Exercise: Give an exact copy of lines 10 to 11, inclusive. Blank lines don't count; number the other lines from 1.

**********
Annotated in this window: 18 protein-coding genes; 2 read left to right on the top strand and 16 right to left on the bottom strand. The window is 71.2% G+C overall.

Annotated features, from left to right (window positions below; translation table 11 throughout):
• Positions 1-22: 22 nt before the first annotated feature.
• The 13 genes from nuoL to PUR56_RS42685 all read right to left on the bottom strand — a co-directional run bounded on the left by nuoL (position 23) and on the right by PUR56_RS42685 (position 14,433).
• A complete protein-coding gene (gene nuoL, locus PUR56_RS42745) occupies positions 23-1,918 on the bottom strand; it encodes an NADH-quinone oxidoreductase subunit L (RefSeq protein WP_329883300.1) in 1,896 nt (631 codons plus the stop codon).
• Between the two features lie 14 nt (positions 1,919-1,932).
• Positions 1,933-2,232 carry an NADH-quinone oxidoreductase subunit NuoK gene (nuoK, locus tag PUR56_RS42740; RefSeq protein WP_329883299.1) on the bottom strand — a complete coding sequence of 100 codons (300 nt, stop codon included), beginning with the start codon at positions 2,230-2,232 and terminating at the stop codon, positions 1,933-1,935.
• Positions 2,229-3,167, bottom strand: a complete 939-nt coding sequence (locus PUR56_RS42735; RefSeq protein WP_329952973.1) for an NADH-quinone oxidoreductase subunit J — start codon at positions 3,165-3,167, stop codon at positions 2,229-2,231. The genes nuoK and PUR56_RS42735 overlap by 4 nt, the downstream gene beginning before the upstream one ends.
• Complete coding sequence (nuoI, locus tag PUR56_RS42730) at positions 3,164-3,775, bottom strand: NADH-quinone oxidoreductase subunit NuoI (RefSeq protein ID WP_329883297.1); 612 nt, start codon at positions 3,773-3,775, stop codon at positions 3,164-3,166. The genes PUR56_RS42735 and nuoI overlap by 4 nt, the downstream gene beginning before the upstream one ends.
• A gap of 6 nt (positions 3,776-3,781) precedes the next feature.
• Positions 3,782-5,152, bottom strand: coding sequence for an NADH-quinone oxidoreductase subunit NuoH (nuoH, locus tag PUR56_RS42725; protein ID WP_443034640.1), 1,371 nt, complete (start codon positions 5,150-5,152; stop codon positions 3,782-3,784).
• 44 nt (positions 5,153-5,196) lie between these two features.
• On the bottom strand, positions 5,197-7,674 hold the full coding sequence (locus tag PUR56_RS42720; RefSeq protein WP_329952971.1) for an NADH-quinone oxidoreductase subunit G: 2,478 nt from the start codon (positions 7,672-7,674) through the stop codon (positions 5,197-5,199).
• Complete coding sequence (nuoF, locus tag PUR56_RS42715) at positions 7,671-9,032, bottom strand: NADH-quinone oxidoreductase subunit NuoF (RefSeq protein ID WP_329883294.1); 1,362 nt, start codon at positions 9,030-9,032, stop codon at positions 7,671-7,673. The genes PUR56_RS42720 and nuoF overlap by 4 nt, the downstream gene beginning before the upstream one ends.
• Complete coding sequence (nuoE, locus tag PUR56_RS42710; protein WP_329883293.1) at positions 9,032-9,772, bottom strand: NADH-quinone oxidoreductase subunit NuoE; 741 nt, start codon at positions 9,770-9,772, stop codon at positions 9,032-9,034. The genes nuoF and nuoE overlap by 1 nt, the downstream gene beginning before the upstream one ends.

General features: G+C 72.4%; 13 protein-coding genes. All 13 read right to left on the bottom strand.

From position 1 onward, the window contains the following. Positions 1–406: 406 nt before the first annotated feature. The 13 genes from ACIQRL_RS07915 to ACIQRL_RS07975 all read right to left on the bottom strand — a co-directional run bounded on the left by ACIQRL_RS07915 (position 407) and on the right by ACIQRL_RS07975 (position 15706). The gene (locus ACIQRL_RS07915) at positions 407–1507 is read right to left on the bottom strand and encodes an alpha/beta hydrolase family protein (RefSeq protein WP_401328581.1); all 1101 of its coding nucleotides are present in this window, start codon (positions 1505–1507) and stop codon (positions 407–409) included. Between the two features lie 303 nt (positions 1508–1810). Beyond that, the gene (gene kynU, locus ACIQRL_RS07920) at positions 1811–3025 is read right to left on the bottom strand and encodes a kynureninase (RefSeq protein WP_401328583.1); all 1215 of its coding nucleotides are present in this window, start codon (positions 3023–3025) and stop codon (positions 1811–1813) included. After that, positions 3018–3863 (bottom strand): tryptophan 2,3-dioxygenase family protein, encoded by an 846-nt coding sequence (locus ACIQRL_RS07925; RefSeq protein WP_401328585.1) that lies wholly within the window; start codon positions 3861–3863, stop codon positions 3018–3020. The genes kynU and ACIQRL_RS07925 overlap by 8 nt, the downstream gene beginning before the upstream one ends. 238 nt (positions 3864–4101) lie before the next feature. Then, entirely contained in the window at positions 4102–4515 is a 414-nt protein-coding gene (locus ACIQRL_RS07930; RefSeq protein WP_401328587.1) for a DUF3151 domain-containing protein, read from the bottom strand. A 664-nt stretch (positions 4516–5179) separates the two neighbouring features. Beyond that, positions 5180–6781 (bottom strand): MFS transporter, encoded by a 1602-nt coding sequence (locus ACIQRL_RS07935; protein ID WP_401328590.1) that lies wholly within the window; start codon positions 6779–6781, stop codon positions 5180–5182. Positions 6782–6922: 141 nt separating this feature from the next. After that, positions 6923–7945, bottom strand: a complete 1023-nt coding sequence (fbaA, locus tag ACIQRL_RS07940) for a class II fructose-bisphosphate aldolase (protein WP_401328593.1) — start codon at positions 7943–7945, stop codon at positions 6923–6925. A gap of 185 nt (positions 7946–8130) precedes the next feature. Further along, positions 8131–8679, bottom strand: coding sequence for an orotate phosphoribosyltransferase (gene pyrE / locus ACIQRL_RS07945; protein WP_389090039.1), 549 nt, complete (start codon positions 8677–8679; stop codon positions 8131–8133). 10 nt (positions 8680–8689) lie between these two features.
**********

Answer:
• A gap of 6 nt (positions 3,776-3,781) precedes the next feature.
• Positions 3,782-5,152, bottom strand: coding sequence for an NADH-quinone oxidoreductase subunit NuoH (nuoH, locus tag PUR56_RS42725; protein ID WP_443034640.1), 1,371 nt, complete (start codon positions 5,150-5,152; stop codon positions 3,782-3,784).